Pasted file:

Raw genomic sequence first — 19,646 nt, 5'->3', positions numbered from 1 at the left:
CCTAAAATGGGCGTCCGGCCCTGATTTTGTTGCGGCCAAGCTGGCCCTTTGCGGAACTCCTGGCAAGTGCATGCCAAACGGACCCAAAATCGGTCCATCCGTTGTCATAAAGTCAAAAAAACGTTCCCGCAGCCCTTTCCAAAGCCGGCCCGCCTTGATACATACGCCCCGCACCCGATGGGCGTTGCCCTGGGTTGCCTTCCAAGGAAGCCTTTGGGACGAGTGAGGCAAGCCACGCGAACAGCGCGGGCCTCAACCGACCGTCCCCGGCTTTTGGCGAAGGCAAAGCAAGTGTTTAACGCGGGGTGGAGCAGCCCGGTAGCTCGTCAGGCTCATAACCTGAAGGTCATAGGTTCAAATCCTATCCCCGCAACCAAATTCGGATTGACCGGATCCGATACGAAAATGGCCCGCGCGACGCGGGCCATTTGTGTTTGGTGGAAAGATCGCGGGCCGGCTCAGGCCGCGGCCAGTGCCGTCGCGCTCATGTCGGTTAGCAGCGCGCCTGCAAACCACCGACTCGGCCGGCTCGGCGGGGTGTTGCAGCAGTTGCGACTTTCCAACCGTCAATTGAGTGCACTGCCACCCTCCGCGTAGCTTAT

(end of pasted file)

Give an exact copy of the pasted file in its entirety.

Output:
Raw genomic sequence first — 19,646 nt, 5'->3', positions numbered from 1 at the left:
CCTAAAATGGGCGTCCGGCCCTGATTTTGTTGCGGCCAAGCTGGCCCTTTGCGGAACTCCTGGCAAGTGCATGCCAAACGGACCCAAAATCGGTCCATCCGTTGTCATAAAGTCAAAAAAACGTTCCCGCAGCCCTTTCCAAAGCCGGCCCGCCTTGATACATACGCCCCGCACCCGATGGGCGTTGCCCTGGGTTGCCTTCCAAGGAAGCCTTTGGGACGAGTGAGGCAAGCCACGCGAACAGCGCGGGCCTCAACCGACCGTCCCCGGCTTTTGGCGAAGGCAAAGCAAGTGTTTAACGCGGGGTGGAGCAGCCCGGTAGCTCGTCAGGCTCATAACCTGAAGGTCATAGGTTCAAATCCTATCCCCGCAACCAAATTCGGATTGACCGGATCCGATACGAAAATGGCCCGCGCGACGCGGGCCATTTGTGTTTGGTGGAAAGATCGCGGGCCGGCTCAGGCCGCGGCCAGTGCCGTCGCGCTCATGTCGGTTAGCAGCGCGCCTGCAAACCACCGACTCGGCCGGCTCGGCGGGGTGTTGCAGCAGTTGCGACTTTCCAACCGTCAATTGAGTGCACTGCCACCCTCCGCGTAGCTTAT